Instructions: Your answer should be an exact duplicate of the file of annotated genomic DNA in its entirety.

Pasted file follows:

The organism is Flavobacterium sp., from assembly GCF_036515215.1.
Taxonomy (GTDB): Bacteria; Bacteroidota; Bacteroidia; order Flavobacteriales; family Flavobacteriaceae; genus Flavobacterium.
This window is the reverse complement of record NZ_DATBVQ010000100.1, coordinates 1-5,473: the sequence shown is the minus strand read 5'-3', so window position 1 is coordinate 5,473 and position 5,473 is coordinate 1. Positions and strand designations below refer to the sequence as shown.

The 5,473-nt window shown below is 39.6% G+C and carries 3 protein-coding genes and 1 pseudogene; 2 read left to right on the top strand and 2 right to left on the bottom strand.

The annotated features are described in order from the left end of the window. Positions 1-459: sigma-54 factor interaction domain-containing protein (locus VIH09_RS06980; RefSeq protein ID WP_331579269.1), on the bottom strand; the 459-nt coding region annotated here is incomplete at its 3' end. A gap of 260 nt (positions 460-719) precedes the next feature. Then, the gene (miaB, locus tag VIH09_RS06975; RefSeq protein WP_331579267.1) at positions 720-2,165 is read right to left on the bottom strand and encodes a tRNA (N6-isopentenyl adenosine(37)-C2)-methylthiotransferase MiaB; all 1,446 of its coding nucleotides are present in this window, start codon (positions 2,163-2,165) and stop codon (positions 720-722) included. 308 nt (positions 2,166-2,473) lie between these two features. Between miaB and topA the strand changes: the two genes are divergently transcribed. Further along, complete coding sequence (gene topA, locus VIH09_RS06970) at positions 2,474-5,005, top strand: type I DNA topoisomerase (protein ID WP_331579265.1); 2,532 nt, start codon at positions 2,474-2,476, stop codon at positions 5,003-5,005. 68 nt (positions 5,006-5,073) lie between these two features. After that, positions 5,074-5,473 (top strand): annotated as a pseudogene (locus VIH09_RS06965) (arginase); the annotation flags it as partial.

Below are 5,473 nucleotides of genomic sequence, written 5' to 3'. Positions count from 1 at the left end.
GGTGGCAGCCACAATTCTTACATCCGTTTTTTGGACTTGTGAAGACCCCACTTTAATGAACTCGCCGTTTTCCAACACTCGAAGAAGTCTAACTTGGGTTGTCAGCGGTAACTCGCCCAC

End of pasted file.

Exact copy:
The organism is Flavobacterium sp., from assembly GCF_036515215.1.
Taxonomy (GTDB): Bacteria; Bacteroidota; Bacteroidia; order Flavobacteriales; family Flavobacteriaceae; genus Flavobacterium.
This window is the reverse complement of record NZ_DATBVQ010000100.1, coordinates 1-5,473: the sequence shown is the minus strand read 5'-3', so window position 1 is coordinate 5,473 and position 5,473 is coordinate 1. Positions and strand designations below refer to the sequence as shown.

The 5,473-nt window shown below is 39.6% G+C and carries 3 protein-coding genes and 1 pseudogene; 2 read left to right on the top strand and 2 right to left on the bottom strand.

The annotated features are described in order from the left end of the window. Positions 1-459: sigma-54 factor interaction domain-containing protein (locus VIH09_RS06980; RefSeq protein ID WP_331579269.1), on the bottom strand; the 459-nt coding region annotated here is incomplete at its 3' end. A gap of 260 nt (positions 460-719) precedes the next feature. Then, the gene (miaB, locus tag VIH09_RS06975; RefSeq protein WP_331579267.1) at positions 720-2,165 is read right to left on the bottom strand and encodes a tRNA (N6-isopentenyl adenosine(37)-C2)-methylthiotransferase MiaB; all 1,446 of its coding nucleotides are present in this window, start codon (positions 2,163-2,165) and stop codon (positions 720-722) included. 308 nt (positions 2,166-2,473) lie between these two features. Between miaB and topA the strand changes: the two genes are divergently transcribed. Further along, complete coding sequence (gene topA, locus VIH09_RS06970) at positions 2,474-5,005, top strand: type I DNA topoisomerase (protein ID WP_331579265.1); 2,532 nt, start codon at positions 2,474-2,476, stop codon at positions 5,003-5,005. 68 nt (positions 5,006-5,073) lie between these two features. After that, positions 5,074-5,473 (top strand): annotated as a pseudogene (locus VIH09_RS06965) (arginase); the annotation flags it as partial.

Below are 5,473 nucleotides of genomic sequence, written 5' to 3'. Positions count from 1 at the left end.
GGTGGCAGCCACAATTCTTACATCCGTTTTTTGGACTTGTGAAGACCCCACTTTAATGAACTCGCCGTTTTCCAACACTCGAAGAAGTCTAACTTGGGTTGTCAGCGGTAACTCGCCCAC